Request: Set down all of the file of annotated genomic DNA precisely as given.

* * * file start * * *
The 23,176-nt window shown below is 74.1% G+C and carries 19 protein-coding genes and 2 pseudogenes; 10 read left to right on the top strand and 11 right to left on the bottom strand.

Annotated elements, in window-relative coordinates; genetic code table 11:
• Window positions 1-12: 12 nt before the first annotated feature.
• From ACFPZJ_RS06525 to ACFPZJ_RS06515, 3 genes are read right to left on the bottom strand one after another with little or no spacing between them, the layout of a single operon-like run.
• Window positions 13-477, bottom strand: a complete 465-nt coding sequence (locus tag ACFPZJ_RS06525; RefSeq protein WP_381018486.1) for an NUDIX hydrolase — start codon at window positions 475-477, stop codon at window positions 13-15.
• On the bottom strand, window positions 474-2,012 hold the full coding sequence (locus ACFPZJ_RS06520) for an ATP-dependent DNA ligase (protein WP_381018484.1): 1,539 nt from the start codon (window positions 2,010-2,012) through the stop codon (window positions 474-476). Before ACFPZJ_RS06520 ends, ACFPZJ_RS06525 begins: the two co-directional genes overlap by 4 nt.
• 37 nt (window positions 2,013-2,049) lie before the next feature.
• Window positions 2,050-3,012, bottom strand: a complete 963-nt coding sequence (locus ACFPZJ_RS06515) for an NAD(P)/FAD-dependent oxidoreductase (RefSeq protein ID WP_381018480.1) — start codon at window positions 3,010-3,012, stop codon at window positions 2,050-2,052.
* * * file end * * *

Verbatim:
The 23,176-nt window shown below is 74.1% G+C and carries 19 protein-coding genes and 2 pseudogenes; 10 read left to right on the top strand and 11 right to left on the bottom strand.

Annotated elements, in window-relative coordinates; genetic code table 11:
• Window positions 1-12: 12 nt before the first annotated feature.
• From ACFPZJ_RS06525 to ACFPZJ_RS06515, 3 genes are read right to left on the bottom strand one after another with little or no spacing between them, the layout of a single operon-like run.
• Window positions 13-477, bottom strand: a complete 465-nt coding sequence (locus tag ACFPZJ_RS06525; RefSeq protein WP_381018486.1) for an NUDIX hydrolase — start codon at window positions 475-477, stop codon at window positions 13-15.
• On the bottom strand, window positions 474-2,012 hold the full coding sequence (locus ACFPZJ_RS06520) for an ATP-dependent DNA ligase (protein WP_381018484.1): 1,539 nt from the start codon (window positions 2,010-2,012) through the stop codon (window positions 474-476). Before ACFPZJ_RS06520 ends, ACFPZJ_RS06525 begins: the two co-directional genes overlap by 4 nt.
• 37 nt (window positions 2,013-2,049) lie before the next feature.
• Window positions 2,050-3,012, bottom strand: a complete 963-nt coding sequence (locus ACFPZJ_RS06515) for an NAD(P)/FAD-dependent oxidoreductase (RefSeq protein ID WP_381018480.1) — start codon at window positions 3,010-3,012, stop codon at window positions 2,050-2,052.